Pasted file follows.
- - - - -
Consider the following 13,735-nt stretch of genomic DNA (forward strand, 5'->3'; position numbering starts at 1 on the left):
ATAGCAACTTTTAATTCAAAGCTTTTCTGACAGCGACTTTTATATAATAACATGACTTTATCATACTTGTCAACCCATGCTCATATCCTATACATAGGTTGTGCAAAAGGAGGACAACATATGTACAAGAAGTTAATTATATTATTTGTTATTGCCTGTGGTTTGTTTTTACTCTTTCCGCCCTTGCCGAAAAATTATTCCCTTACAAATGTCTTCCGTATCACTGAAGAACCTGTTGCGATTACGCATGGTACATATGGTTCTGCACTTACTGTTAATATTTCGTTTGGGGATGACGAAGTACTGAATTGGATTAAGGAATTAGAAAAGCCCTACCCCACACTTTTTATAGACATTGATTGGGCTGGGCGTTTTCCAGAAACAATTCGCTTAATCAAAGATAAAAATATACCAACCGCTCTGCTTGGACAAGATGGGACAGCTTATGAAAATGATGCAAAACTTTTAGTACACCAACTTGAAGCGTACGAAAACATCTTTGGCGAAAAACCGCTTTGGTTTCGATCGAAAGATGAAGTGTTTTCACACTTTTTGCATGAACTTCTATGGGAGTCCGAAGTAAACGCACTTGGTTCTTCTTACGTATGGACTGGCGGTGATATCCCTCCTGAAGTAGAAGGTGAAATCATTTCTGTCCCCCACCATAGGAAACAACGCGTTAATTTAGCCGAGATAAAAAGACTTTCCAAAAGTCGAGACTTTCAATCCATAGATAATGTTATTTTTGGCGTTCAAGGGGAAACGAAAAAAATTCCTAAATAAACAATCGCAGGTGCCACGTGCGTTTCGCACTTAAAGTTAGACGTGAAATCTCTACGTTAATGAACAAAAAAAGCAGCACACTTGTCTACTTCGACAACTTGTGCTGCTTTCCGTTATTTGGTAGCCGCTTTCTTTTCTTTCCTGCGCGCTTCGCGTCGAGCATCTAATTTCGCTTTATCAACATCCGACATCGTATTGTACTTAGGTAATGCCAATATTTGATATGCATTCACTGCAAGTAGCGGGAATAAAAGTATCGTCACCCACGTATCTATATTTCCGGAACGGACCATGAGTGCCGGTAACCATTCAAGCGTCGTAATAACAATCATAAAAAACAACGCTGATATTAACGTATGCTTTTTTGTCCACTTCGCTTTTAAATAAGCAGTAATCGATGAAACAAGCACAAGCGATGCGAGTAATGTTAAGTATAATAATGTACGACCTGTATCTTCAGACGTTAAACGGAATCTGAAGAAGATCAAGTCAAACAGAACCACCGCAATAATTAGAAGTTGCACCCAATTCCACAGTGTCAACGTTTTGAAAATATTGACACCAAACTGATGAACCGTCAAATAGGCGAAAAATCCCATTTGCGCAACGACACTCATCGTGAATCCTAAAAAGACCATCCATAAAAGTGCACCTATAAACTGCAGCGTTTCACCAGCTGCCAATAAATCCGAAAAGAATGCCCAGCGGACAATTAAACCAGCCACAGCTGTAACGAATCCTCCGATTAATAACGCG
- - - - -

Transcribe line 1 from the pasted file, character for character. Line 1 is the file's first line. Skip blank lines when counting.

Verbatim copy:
Consider the following 13,735-nt stretch of genomic DNA (forward strand, 5'->3'; position numbering starts at 1 on the left):